Projected new state revenue could be limited by federal spending cuts to schools and other services
Revenue collections that pay for services such as schools and health care are expected to be slightly higher than previously predicted but not enough to mean big changes in funding for FY 2013-14. State economists today modestly adjusted their revenue outlook while expressing concern about the economy.
“Today’s forecasts help us move into FY2013-14 with a more solid foundation for state investments,” said Carol Hedges, director of Colorado Fiscal Policy Institute, a project of the Colorado Center on Law and Policy. “We sure hope we don’t have to use it all to make up for congressional action that passes the responsibility for federal deficit reduction to the states. A federal approach that relies too heavily on cuts in services threatens to stall the fragile recovery identified in these most recent revenue estimates.”
Economic reports produced independently by the Colorado Legislative Council staff (LCS) and the Governor’s Office of State Planning and Budgeting offered similar findings. The highlights from the LCS report include:
- No need for additional mid-year cuts in funding for state services in FY2012-13.
- Modest increases in revenue for this year (FY2012-13) and next year (FY2013-14) combine for a projected increase of $163.2 million above the June revenue forecast.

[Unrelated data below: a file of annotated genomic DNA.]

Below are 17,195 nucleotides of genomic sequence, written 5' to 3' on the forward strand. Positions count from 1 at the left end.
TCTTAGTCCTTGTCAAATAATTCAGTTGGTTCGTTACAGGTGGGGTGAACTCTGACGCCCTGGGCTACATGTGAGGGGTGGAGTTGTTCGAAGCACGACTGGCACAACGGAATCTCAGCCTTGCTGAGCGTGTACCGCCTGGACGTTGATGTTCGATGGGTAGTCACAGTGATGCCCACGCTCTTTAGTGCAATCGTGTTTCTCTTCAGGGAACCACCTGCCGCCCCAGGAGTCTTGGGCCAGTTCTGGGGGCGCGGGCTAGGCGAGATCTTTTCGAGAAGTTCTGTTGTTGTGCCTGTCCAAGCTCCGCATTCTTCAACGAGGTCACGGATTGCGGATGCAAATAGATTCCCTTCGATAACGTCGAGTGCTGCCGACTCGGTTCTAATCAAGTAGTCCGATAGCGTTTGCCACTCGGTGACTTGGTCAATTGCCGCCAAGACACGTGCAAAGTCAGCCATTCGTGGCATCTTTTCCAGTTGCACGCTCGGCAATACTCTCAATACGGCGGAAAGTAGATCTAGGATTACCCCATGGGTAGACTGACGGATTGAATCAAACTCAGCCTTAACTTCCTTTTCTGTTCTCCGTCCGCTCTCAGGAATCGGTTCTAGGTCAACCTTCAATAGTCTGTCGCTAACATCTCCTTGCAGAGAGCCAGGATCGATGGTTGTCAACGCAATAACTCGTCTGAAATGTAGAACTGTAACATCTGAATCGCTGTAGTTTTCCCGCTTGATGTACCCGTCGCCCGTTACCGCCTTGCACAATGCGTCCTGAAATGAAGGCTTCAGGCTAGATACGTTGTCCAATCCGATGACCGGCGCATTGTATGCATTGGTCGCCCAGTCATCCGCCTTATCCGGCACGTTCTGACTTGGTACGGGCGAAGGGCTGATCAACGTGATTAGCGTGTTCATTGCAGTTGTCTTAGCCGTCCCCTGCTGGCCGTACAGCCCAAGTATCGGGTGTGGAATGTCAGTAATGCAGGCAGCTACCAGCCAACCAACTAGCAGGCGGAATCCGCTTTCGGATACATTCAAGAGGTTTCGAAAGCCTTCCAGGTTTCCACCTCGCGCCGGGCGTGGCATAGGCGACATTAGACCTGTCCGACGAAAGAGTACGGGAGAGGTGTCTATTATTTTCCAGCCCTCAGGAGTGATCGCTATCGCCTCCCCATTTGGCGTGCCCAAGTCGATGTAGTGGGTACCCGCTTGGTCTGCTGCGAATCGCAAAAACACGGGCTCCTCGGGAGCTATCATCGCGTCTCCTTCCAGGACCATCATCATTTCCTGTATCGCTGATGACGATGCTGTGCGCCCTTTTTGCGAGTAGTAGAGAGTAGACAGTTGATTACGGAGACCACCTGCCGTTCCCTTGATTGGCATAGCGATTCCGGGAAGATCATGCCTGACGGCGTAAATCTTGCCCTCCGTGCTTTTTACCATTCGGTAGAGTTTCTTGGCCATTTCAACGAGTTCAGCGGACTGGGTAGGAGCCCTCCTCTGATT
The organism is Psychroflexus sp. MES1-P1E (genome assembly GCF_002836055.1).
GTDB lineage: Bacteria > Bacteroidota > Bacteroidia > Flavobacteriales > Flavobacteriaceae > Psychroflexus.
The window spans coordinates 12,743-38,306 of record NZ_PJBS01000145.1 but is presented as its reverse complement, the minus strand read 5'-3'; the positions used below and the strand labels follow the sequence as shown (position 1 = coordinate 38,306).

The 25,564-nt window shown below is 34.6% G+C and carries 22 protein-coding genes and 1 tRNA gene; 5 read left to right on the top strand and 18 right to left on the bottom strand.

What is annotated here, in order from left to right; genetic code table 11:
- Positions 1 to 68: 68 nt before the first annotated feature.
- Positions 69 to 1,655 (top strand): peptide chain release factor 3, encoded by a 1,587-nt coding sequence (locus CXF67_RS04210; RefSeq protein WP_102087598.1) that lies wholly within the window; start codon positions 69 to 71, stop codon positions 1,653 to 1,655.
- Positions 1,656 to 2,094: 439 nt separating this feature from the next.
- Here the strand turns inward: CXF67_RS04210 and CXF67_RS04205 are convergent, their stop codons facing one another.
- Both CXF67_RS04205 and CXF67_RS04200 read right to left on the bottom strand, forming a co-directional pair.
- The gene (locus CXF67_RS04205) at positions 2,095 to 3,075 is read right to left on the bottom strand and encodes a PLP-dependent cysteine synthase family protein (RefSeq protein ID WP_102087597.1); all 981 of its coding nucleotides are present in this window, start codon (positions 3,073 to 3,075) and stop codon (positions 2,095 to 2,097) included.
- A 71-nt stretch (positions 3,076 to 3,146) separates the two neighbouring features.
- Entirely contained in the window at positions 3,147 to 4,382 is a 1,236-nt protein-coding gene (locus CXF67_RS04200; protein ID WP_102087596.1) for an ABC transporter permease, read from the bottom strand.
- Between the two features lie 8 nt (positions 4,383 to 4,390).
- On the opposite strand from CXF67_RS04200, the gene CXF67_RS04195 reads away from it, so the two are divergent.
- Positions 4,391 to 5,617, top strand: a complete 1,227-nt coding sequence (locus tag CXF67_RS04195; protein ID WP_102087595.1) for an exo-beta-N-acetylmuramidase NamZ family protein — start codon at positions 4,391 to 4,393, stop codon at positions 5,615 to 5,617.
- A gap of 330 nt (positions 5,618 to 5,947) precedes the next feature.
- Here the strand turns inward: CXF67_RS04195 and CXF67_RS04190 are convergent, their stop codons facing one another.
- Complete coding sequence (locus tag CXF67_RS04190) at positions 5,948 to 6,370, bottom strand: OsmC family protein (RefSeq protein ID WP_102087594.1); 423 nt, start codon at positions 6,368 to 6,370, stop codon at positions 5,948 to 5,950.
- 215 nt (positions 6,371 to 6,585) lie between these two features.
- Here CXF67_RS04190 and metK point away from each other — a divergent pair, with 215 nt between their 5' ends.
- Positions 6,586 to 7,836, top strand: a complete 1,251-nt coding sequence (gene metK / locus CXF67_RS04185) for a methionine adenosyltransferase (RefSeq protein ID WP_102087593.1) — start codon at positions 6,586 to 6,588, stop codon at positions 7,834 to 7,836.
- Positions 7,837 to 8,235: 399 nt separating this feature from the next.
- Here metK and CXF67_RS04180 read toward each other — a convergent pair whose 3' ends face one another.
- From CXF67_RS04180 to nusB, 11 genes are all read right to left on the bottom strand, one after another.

- A projected $589.8 million is available to spend in FY2013-14 above the amount budgeted for FY 012-13.
However, that $590 million in added revenue should not be seen as the answer to additional cuts in services. Several key factors are not yet calculated into the budget forecast that could account for most of that amount:
- The FY2013-14 budget needs to cover the rising cost of services due to inflation and the rising demand for services such as Medicaid and public schools due, in part, to population growth.
- Federal budget cuts are likely to reduce the federal aid portion of the state budget. Sequestration could cut $61 million from Colorado’s budget, half of which would hit schools. Larger cuts are possible if a different deficit reduction deal is reached.
- The estimate of revenue includes $139 million in estate taxes which is unlikely to be collected given an expected change to the federal estate tax law that would eliminate Colorado’s estate tax revenue.
View a PDF of the release here.